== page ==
A mother-of-three who fell from a hire boat, got caught in the propeller and drowned would have been unlikely to have fallen if an adequate guardrail had been fitted, an investigation has found.
Laura Perry was holidaying on the Norfolk Broads as part of a group of nine, including her partner, who was the nominated skipper and their three sons aged 16, 14 and four.
Her mother and father, her sister, who was the driver, and her 16-year-old niece were also in the group on the 12.8-metre motor cruiser Diamond Emblem 1.
Ms Perry fell overboard from the rear deck when the boat’s stern made hard contact against the embankment wall opposite Great Yarmouth Yacht Station on the River Bure, a Marine Accident Investigation Branch (MAIB) report said.
It happened on the third day of their five-day holiday, at 1.18pm on August 19 2020.
“She became entangled in a length of rope and the propeller, suffering multiple injuries that resulted in her drowning,” the report said.
“It is likely that Laura would have been prevented from falling into the water if Diamond Emblem 1 had been fitted with an adequate guardrail around its stern.
“The boat’s driver at the upper helm control position was unable to control the motor cruiser at the time, most likely because the helm position changeover lever had been incorrectly set to the lower helm position.”
Further contributing factors were identified in the MAIB report, relating to the “technical features of the dual-helm control system”.
The investigation found that “both the boat handover and the documentation provided to the family were insufficient to ensure that the hire party were competent to drive a boat with dual-helm control”.
It said that the handover, which took “about 10 minutes”, happened while the group’s luggage was being loaded on to the boat at Ferry Marina in Horning, which was the hire boat operator.
In October 2020, the chief inspector of marine accidents urgently recommended a strengthening of requirements for person overboard prevention, handover procedures and engine control systems to the Association of Inland Navigation Authorities.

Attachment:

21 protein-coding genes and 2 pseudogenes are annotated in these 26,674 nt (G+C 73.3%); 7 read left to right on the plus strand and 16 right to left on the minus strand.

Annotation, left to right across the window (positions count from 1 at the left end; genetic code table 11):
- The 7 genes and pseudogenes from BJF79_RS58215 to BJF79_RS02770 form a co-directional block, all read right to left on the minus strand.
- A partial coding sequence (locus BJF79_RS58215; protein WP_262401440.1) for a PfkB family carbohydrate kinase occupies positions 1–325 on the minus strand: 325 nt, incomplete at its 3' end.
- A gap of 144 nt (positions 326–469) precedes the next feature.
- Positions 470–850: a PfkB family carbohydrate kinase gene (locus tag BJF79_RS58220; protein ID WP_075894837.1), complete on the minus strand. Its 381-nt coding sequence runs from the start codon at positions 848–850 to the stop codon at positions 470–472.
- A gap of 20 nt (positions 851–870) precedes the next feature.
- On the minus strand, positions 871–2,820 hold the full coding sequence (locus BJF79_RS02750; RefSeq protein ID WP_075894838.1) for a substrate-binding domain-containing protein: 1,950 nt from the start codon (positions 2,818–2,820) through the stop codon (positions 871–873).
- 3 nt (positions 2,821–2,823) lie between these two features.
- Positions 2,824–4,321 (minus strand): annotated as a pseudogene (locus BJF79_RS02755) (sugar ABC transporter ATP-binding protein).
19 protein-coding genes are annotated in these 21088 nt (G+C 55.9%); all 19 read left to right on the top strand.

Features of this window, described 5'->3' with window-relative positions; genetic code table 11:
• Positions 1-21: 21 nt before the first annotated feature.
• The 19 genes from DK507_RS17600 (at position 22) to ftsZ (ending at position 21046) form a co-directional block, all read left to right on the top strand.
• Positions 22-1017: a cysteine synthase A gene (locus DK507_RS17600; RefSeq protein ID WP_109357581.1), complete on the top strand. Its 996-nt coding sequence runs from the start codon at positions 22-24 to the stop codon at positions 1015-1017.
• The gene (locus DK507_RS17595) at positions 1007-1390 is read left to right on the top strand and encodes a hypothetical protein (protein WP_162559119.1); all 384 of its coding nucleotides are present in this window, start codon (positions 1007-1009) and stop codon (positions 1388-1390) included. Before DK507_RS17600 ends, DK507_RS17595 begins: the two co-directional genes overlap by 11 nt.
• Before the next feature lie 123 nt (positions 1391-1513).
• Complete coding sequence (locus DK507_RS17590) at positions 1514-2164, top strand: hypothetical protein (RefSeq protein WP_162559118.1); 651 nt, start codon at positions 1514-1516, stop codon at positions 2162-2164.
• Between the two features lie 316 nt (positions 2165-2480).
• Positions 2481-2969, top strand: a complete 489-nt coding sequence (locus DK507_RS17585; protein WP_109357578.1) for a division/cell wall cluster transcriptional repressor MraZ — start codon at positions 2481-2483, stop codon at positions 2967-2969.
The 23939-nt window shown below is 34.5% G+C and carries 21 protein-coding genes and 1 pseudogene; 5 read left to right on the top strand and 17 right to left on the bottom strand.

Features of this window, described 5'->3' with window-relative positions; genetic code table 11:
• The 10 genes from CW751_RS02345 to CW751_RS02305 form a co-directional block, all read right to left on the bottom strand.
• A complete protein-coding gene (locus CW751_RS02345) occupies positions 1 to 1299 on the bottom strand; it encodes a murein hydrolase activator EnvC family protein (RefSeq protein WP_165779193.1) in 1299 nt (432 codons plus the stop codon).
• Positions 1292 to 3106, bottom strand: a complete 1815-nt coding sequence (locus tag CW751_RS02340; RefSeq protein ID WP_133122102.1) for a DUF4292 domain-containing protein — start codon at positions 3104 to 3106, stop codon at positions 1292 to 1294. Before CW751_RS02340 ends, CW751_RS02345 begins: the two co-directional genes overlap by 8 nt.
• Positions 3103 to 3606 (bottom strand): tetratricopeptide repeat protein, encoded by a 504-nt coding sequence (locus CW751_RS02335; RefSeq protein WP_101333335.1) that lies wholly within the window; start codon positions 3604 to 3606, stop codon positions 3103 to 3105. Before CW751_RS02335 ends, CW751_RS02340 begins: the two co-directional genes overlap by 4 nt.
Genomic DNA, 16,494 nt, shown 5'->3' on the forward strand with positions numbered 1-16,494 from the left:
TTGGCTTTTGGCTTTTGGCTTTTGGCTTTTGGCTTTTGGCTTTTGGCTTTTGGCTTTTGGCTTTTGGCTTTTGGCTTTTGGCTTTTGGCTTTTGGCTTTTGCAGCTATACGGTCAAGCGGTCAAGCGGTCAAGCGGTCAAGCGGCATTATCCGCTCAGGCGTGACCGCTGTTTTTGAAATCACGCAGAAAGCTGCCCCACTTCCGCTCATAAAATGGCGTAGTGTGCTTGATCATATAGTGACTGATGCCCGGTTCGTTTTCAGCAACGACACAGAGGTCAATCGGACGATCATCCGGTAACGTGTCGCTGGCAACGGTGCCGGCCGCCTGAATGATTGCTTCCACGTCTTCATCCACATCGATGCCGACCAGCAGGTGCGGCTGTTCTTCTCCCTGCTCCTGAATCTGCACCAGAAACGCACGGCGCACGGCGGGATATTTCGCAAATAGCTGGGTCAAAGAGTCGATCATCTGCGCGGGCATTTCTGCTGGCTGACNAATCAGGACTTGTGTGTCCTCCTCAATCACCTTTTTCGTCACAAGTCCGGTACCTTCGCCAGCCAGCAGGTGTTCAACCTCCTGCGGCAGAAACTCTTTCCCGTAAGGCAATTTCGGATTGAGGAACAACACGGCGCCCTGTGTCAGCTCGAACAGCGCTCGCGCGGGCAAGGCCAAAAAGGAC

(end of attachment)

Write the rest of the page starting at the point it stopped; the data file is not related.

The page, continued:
Further recommendations were made around issues including handover to the owner of the hire boat, and a series of recommendations were made to the Broads Authority.
Chief inspector Andrew Moll said: “Large motor cruisers with sophisticated controls are becoming increasingly common and are often driven by members of the public who have limited or no proficiency in boat handling.
“It is imperative that complex multi-helm controls incorporate appropriate technical features and indications to minimise the likelihood of an inadvertent loss of control.
“Adequate protection around exposed deck areas is equally important in ensuring that no one falls into the water.
“Furthermore, handovers, including in-water demonstrations, and hire boat documentation need to be complete and rigorous in order to ensure that hirers have sufficient proficiency to safely handle the vessel in their charge.
“Following this investigation, I have made recommendations to enhance the governance, oversight and safety of hire boat operations.
“I have also recommended to the boat’s operator that they address various aspects of the safe operation of their boats.
“This includes enhancing its handover procedures and undertaking a thorough assessment of the risks of people falling overboard from its hire craft to ensure that the hazards are appropriately mitigated.
“Such an assessment is essential to ensuring that another similar accident to this does not happen again.”
Norfolk Police said at the time that Ms Perry was in her 30s and from London.
Hire boat operator Ferry Marina said in a statement: “As this is an ongoing process we are not able to comment at this stage.”